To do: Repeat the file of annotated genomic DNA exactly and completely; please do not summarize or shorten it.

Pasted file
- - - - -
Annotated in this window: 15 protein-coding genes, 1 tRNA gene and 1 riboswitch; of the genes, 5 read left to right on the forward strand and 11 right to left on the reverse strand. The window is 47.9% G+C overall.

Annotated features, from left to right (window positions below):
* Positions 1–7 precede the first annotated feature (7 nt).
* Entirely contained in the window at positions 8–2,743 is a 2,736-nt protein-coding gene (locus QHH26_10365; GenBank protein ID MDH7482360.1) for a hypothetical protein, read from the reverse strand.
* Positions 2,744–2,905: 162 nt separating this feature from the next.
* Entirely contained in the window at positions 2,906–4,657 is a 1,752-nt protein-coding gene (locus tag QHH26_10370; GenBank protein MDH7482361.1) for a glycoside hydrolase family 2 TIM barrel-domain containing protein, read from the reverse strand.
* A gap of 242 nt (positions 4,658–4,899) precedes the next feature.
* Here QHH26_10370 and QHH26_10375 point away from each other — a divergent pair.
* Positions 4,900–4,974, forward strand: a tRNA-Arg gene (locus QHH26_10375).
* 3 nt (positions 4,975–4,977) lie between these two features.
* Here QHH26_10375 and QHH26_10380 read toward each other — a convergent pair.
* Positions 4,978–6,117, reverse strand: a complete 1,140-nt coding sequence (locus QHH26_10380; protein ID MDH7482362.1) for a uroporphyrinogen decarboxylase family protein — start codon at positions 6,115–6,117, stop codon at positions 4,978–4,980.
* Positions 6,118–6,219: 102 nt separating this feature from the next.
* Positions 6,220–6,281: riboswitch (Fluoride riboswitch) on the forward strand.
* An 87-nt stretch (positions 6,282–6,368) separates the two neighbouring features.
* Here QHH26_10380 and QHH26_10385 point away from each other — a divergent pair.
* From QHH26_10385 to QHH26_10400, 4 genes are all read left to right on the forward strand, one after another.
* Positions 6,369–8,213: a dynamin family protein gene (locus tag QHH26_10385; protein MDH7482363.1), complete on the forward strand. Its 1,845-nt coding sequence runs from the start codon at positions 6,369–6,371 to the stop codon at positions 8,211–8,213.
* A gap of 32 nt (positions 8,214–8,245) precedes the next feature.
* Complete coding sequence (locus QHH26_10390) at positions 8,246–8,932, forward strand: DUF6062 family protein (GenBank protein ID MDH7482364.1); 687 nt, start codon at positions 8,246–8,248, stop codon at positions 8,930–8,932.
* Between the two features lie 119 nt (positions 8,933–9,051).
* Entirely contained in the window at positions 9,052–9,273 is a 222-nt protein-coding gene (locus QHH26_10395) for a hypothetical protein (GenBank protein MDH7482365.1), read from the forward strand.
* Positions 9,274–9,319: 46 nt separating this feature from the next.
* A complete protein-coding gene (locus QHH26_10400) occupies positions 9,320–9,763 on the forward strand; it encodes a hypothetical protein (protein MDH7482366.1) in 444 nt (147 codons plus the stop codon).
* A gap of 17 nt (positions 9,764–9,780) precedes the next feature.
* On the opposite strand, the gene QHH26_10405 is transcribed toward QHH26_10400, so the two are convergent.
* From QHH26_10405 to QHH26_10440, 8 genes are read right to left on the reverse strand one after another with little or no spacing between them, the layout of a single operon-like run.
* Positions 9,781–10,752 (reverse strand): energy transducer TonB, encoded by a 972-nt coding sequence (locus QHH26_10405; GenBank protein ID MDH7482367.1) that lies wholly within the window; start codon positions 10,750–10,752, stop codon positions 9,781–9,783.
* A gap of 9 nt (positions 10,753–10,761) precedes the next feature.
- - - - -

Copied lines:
Annotated in this window: 15 protein-coding genes, 1 tRNA gene and 1 riboswitch; of the genes, 5 read left to right on the forward strand and 11 right to left on the reverse strand. The window is 47.9% G+C overall.

Annotated features, from left to right (window positions below):
* Positions 1–7 precede the first annotated feature (7 nt).
* Entirely contained in the window at positions 8–2,743 is a 2,736-nt protein-coding gene (locus QHH26_10365; GenBank protein ID MDH7482360.1) for a hypothetical protein, read from the reverse strand.
* Positions 2,744–2,905: 162 nt separating this feature from the next.
* Entirely contained in the window at positions 2,906–4,657 is a 1,752-nt protein-coding gene (locus tag QHH26_10370; GenBank protein MDH7482361.1) for a glycoside hydrolase family 2 TIM barrel-domain containing protein, read from the reverse strand.
* A gap of 242 nt (positions 4,658–4,899) precedes the next feature.
* Here QHH26_10370 and QHH26_10375 point away from each other — a divergent pair.
* Positions 4,900–4,974, forward strand: a tRNA-Arg gene (locus QHH26_10375).
* 3 nt (positions 4,975–4,977) lie between these two features.
* Here QHH26_10375 and QHH26_10380 read toward each other — a convergent pair.
* Positions 4,978–6,117, reverse strand: a complete 1,140-nt coding sequence (locus QHH26_10380; protein ID MDH7482362.1) for a uroporphyrinogen decarboxylase family protein — start codon at positions 6,115–6,117, stop codon at positions 4,978–4,980.
* Positions 6,118–6,219: 102 nt separating this feature from the next.
* Positions 6,220–6,281: riboswitch (Fluoride riboswitch) on the forward strand.
* An 87-nt stretch (positions 6,282–6,368) separates the two neighbouring features.
* Here QHH26_10380 and QHH26_10385 point away from each other — a divergent pair.
* From QHH26_10385 to QHH26_10400, 4 genes are all read left to right on the forward strand, one after another.
* Positions 6,369–8,213: a dynamin family protein gene (locus tag QHH26_10385; protein MDH7482363.1), complete on the forward strand. Its 1,845-nt coding sequence runs from the start codon at positions 6,369–6,371 to the stop codon at positions 8,211–8,213.
* A gap of 32 nt (positions 8,214–8,245) precedes the next feature.
* Complete coding sequence (locus QHH26_10390) at positions 8,246–8,932, forward strand: DUF6062 family protein (GenBank protein ID MDH7482364.1); 687 nt, start codon at positions 8,246–8,248, stop codon at positions 8,930–8,932.
* Between the two features lie 119 nt (positions 8,933–9,051).
* Entirely contained in the window at positions 9,052–9,273 is a 222-nt protein-coding gene (locus QHH26_10395) for a hypothetical protein (GenBank protein MDH7482365.1), read from the forward strand.
* Positions 9,274–9,319: 46 nt separating this feature from the next.
* A complete protein-coding gene (locus QHH26_10400) occupies positions 9,320–9,763 on the forward strand; it encodes a hypothetical protein (protein MDH7482366.1) in 444 nt (147 codons plus the stop codon).
* A gap of 17 nt (positions 9,764–9,780) precedes the next feature.
* On the opposite strand, the gene QHH26_10405 is transcribed toward QHH26_10400, so the two are convergent.
* From QHH26_10405 to QHH26_10440, 8 genes are read right to left on the reverse strand one after another with little or no spacing between them, the layout of a single operon-like run.
* Positions 9,781–10,752 (reverse strand): energy transducer TonB, encoded by a 972-nt coding sequence (locus QHH26_10405; GenBank protein ID MDH7482367.1) that lies wholly within the window; start codon positions 10,750–10,752, stop codon positions 9,781–9,783.
* A gap of 9 nt (positions 10,753–10,761) precedes the next feature.